The largest democratic country of the world, India, with a 1.25 billion population, also had many female chief ministers who led the state government. J. Jayalalitha became the chief minister of Tamil Nadu, India’s southern state, in 1991 and served for six terms. Mayawati, coming from backward castes in Uttar Pradesh, served four separate terms as a chief minister (first in 1995) while Sheila Dikshit (1998) from Delhi, Mamata Banerjee from West Bengal are few of the many prominent women leaders to lead their states till now. Similarly, India had its first female president, Pratibha Patil, in 2007.
A country created after India’s partition in 1947 as a homeland for Indian Muslims had its first women Prime Minister in 1988. Benazir Bhutto, at 35, was the first woman to head a democratic government in a Muslim majority nation. She served as the prime minister for two terms. She was also the leader of the opposition in the parliament. She was killed in a bomb blast during her election campaign in 2007.
Bangladesh, another Muslim majority country in South Asia, is also the 8th most populated world. It got independence from Pakistan in 1971. Khaleda Zia was the first woman in the country’s history to head the government. She served for two terms. Sheikh Hasina, an incumbent Prime Minister, is also the female head of the government.
Nepal is an oldest and non-colonized country of South Asia. It had a king till it abolished monarchy to become a republic country in 2007. Unlike its South Asian neighbors, Nepal got a female President as the head of the state only in 2015. Bidhya Devi Bhandari is the incumbent president of Nepal. Nepal’s constitution has endorsed and guaranteed a provision of mainstreaming females in elected vital positions from local bodies to the country’s highest positions. Coincidentally, Nepal also celebrated a unique feat of all three vital positions (the President of the country, speaker of the parliament, and Chief Justice of the country) served by a woman in 2017.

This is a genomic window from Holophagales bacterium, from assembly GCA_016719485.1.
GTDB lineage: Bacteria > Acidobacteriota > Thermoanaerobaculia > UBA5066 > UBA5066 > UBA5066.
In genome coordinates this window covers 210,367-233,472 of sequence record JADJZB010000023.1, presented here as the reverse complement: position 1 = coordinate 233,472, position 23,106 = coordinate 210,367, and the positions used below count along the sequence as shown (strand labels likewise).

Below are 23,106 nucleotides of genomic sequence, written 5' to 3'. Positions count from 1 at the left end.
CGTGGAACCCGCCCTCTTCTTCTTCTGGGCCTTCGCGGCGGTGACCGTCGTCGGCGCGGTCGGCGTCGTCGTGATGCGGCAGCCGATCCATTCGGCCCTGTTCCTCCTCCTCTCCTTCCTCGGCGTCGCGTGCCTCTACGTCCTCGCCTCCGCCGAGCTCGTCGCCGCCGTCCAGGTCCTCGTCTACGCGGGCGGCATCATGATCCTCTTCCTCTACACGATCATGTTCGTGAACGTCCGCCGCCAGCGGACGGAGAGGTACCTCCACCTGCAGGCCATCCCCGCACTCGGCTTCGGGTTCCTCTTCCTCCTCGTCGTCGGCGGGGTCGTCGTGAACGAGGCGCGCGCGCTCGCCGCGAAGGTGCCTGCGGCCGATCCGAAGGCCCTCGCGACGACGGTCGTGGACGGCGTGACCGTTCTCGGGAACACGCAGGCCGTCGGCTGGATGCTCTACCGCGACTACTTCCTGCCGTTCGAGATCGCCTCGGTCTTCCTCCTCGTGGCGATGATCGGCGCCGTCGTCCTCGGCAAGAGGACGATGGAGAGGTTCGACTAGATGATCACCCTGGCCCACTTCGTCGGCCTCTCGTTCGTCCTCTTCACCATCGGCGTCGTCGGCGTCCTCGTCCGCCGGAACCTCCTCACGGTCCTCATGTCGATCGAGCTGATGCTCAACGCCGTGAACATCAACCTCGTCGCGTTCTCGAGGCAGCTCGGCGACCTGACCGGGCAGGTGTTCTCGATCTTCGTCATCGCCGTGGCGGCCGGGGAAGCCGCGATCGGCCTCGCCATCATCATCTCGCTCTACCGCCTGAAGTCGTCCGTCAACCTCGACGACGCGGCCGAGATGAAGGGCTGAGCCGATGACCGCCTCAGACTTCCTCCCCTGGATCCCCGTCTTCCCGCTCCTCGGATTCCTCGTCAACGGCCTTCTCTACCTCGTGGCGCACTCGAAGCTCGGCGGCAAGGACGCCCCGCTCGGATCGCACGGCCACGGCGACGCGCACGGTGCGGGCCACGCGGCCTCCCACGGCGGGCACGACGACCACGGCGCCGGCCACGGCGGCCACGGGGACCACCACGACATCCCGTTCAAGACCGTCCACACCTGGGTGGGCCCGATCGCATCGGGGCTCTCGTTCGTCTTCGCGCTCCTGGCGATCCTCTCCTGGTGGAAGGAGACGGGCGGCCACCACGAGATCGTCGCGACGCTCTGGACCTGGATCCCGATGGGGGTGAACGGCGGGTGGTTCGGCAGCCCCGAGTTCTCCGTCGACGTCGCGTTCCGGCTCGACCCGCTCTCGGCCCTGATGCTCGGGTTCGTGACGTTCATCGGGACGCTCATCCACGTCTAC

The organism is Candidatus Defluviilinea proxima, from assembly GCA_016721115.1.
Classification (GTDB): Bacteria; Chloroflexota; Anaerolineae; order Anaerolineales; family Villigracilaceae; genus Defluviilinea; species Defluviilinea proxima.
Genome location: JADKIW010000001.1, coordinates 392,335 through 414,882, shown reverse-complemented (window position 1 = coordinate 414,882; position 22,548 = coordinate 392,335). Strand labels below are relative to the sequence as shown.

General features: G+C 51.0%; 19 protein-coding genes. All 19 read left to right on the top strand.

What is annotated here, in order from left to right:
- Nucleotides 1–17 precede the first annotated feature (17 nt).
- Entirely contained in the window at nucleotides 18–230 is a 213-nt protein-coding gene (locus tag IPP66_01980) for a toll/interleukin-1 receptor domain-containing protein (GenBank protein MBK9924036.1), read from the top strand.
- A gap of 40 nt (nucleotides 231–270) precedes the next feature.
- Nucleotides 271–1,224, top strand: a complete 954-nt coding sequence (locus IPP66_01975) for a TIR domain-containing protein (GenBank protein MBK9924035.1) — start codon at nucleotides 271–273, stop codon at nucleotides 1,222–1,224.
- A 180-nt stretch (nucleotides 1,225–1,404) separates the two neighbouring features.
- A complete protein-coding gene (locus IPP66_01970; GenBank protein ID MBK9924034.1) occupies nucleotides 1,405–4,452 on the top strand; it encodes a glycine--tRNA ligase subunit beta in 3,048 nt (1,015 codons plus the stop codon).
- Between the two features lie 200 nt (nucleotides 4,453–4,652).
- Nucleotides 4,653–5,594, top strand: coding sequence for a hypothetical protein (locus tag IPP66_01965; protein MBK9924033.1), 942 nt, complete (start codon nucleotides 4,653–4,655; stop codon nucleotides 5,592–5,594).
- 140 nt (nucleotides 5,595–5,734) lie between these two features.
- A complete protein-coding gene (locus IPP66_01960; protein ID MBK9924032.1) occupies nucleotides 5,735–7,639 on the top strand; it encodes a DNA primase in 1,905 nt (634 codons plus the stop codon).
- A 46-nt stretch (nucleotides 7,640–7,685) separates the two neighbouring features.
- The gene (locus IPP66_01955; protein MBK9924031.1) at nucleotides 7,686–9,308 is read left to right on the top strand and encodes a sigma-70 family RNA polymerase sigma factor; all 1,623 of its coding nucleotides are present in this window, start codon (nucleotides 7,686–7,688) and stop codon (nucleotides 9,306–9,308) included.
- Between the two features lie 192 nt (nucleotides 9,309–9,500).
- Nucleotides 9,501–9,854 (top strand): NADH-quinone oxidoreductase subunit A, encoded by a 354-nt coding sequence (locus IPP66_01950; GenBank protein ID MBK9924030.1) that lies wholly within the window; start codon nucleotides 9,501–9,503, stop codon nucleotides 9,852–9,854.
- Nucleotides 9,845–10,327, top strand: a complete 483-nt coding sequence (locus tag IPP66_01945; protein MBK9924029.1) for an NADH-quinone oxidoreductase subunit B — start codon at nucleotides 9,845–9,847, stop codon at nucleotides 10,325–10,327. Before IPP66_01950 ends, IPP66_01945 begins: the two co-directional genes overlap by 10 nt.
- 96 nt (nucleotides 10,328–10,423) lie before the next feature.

The early female head of the government of South Asia didn’t come from an ordinary family. Even before they set their foot in politics, their family had a powerful hold on country politics, but it doesn’t mean everything was a cakewalk for them. They had to go to the public for the mandate. The people of South Asia gave those female leaders victory, not once but multiple times. Not a century before, South Asia practiced Sati, burning a widow with her dead husband. A daughter was a burden for many families because of dowry practice. Daughters in the rural family going to school was not normal.
The stereotype society in South Asia has largely dominated women through their social stigma in the long run. Still, South Asian women have emerged to serve their country as the state’s head and other vital positions. This neither means that the situation of the women is notably smooth throughout the region. But their victory symbolized the women’s strength and gave a ray of hope to the upcoming generation, both in South Asia and the world.
The American people’s quest to have their first female head of the state that remain incomplete in the previous election has come true by the triumph of Kamala Harris as the first female elect-vice-president of the country. This is the commencement of their journey that they dreamed of the first female head of the state. In the next four years, the leadership of Kamala Harris will set the historical benchmark and aspire women to achieve the position that Hillary Clinton dreamed of four years ago.
“While I may be the first woman in this office, I will not be the last. Because every little girl watching tonight sees that this is a country of possibilities.”- Kamala Harris
From Sri Lanka in 1960 to Kosova in 2020, the sky is unlimited for those women leaders who dare to dream, and we might see more in the coming days. Like South Asia, The United States of America might see many female presidents in the 21st Century. The hope is a matter of time till then.